- Title: KENYA: SECURITY/VOTE Kenyan security law approved despite disruptions
- Date: 18th December 2014
- Summary: NAIROBI, KENYA (FILE - JULY 1, 2012) (REUTERS) ***WARNING CONTAINS FLASH PHOTOGRAPHY*** VARIOUS OF ATTACK VICTIMS ARRIVING FOR TREATMENT AMBULANCES LEAVING AIRPORT WITH ATTACK VICTIMS VARIOUS OF PUBLIC SERVICE VEHICLE THAT WAS ATTACKED INTERIOR OF VEHICLE DAMAGED VEHICLE VARIOUS OF POLICE EXAMINING VEHICLE
- Embargoed: 2nd January 2015 12:00
- Location: Kenya
- Country: Kenya
- Topics: General
- Reuters ID: LVA2UWW5CWYAAOVARX0UXH9VL535
- Story Text: EDITORS PLEASE NOTE: THIS EDIT CONTAINS GRAPHIC MATERIAL
Kenya's parliament approved new anti-terrorism laws on Thursday (December 18) in the face of vocal protests by some opposition lawmakers who said the measures threaten civil liberties and free speech.
The new measures will allow suspects to be held without charge for 360 days rather than the current 90, compel landlords to provide information about their tenants and punish media organisations if they print material that is "likely to cause fear or alarm". The proposals do not define what qualifies as such material.
President Uhuru Kenyatta has faced mounting pressure to boost security since an attack by Somali al Shabaab insurgents in September 2013 on Nairobi's Westgate mall which left 67 people dead. Before the vote, he encouraged lawmakers to pass the amendments.
Journalists were barred from the final vote and television footage was discontinued during the voting session.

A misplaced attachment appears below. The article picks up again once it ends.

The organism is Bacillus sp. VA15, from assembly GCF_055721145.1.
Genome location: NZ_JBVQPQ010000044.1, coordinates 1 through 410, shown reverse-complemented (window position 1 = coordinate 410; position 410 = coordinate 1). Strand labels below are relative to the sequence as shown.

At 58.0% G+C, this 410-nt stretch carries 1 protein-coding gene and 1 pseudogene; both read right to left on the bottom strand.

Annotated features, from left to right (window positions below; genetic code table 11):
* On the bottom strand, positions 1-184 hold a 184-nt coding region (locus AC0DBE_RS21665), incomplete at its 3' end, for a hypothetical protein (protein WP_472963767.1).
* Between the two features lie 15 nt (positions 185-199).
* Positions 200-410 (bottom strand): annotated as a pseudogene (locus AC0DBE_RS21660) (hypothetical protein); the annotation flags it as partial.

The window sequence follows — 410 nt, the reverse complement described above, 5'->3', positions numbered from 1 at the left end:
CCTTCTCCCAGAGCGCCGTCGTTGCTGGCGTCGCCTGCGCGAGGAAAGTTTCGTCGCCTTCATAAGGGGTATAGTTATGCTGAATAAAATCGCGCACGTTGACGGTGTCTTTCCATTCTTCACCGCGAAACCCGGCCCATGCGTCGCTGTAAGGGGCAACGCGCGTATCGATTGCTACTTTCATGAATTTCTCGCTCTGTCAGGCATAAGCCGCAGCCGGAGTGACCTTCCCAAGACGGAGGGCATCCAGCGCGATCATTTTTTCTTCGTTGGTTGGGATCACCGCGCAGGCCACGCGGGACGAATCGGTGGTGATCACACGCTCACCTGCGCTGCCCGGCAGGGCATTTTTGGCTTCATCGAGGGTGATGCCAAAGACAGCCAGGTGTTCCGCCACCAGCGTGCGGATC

Kenyan opposition lawmakers shouted, sang and threw water and books in parliament.
Speaker Justin Muturi suspended the morning session twice after opposition legislators shouted him down.
Ruling party parliamentarians and opposition senators exchanged blows in the parliament's public gallery ahead of the final vote.
An opposition lawmaker poured water from a bottle over Deputy Speaker Joyce Laboso, who was reading out proposed changes to the existing security law.
When Muturi took over the reading of the proposals, opposition legislators jeered and hurled hard-cover books at him, prompting security guards to hold back MPs.
The speaker read each amendment to the bill while lawmakers from both sides of the house stood near him, voting by acclamation in chaotic scenes until the bill was approved.
Members of the opposition were not pleased with the result of the vote.
"We will certainly go to court to challenge the constitutionality of this purported law, because it is not a law, and really want to tell the government shame on you. We want to tell the leadership of parliament shame on you because today you have shamed the integrity, the dignity of the house and you have also assaulted the very soul of the constitution of the republic of Kenya. This war has not ended, this war only began. We will fight it on every front, in every arena, whether its on land, in the sea, in the air we, will engage this forces of impunity," said opposition MP Ababu Namwamba.
Earlier in the day, armed police arrested activists protesting against the new law outside the parliament building.
Nine foreign missions in Kenya, including those of the United States, Britain, France, Germany, Canada and Australia, said in a statement that they supported plans to improve security but said human rights should also be respected.
Kenya has become a target of Somali militant group al Shabaab as the Kenyan military pursues militants who have carried out attacks in the county. Kenya first sent troops into Somalia in October 2011.
Al Shabaab claimed responsibility for the Westgate Mall attack and for attacks in the Lamu region in June and July in which at least 65 people died.
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